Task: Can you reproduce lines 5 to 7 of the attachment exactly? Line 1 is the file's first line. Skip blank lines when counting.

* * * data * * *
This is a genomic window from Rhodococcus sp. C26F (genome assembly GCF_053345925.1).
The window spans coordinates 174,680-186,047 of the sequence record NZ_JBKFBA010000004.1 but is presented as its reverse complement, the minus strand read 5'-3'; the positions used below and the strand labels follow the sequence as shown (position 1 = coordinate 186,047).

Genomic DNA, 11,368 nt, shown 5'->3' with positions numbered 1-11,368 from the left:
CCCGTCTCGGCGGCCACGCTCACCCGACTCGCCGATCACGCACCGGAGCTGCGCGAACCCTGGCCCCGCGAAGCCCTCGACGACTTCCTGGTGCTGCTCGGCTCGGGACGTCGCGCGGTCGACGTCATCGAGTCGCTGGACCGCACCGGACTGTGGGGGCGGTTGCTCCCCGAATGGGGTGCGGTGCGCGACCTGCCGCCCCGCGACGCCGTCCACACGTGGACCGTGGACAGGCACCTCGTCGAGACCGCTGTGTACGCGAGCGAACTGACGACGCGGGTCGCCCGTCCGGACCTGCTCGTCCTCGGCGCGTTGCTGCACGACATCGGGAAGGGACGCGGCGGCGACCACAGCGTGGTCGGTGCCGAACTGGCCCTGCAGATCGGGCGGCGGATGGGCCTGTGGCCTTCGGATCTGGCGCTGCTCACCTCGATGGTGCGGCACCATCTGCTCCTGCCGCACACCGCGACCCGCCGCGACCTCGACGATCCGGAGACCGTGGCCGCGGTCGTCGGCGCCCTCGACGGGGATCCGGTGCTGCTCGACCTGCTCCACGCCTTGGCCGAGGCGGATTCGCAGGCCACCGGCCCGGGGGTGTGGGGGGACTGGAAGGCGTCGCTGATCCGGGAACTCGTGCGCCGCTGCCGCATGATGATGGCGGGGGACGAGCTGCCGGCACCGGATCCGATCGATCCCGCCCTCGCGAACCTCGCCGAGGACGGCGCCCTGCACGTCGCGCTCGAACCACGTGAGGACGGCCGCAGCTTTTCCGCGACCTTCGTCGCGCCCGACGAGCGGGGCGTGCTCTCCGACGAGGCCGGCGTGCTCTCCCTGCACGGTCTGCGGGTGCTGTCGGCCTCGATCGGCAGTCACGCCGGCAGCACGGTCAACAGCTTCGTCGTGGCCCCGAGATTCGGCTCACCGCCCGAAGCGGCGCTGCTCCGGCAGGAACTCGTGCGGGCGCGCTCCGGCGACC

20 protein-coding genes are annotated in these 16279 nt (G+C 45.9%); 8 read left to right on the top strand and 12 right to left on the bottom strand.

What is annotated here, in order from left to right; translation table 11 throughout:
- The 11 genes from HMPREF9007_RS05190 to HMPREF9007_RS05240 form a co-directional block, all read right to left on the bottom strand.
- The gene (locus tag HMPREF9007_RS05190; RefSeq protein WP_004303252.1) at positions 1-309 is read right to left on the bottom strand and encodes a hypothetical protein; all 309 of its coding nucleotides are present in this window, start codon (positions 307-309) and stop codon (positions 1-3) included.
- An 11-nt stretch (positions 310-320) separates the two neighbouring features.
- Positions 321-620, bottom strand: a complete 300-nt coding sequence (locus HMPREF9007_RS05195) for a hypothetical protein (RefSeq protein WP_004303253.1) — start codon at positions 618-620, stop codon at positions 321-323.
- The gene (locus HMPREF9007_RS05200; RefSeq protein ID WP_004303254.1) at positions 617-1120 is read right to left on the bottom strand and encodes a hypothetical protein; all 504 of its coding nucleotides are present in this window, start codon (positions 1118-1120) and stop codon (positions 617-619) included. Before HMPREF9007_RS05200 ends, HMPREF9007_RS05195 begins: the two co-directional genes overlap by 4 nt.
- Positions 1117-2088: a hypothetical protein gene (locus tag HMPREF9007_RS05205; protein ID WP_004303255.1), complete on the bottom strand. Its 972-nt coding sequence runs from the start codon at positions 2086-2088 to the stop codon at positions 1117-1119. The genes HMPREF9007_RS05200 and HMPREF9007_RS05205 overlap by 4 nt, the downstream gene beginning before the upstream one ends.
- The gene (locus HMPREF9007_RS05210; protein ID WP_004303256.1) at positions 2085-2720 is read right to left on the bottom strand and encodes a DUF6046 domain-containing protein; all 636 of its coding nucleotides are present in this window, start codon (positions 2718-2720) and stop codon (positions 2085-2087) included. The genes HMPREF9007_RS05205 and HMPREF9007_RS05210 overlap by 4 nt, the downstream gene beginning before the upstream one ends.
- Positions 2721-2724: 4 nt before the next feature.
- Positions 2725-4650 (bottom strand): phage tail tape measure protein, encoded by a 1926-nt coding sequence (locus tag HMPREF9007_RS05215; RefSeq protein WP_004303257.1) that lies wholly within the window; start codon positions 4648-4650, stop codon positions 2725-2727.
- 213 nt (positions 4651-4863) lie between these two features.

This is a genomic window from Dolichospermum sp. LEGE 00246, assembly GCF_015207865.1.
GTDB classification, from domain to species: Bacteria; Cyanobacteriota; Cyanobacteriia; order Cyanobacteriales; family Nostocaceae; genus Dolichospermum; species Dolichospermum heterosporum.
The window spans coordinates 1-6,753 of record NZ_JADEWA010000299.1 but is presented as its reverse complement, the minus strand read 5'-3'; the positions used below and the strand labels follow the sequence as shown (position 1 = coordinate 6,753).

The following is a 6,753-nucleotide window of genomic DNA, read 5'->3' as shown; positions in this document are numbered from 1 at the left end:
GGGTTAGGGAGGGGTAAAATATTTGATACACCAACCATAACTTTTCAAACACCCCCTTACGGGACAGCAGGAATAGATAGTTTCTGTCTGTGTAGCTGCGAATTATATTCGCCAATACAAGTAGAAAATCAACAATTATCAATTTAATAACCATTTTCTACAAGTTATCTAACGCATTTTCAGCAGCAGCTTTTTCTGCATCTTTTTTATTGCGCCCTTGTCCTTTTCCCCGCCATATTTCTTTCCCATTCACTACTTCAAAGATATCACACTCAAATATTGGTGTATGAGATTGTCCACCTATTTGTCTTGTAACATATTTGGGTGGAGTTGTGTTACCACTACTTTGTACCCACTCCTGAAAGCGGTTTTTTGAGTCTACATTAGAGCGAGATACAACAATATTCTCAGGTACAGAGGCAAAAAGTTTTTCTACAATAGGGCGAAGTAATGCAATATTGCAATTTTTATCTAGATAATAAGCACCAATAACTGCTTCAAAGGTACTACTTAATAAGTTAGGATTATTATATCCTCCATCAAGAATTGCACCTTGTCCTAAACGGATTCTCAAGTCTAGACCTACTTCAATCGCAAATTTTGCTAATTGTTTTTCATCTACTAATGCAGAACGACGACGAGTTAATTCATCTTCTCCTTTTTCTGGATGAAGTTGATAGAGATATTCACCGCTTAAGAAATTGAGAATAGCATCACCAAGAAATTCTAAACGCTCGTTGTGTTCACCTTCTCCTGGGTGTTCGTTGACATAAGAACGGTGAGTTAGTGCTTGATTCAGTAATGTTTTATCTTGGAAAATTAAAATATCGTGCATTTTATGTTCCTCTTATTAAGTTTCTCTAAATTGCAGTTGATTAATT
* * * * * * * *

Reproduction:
20 protein-coding genes are annotated in these 16279 nt (G+C 45.9%); 8 read left to right on the top strand and 12 right to left on the bottom strand.

What is annotated here, in order from left to right; translation table 11 throughout:
- The 11 genes from HMPREF9007_RS05190 to HMPREF9007_RS05240 form a co-directional block, all read right to left on the bottom strand.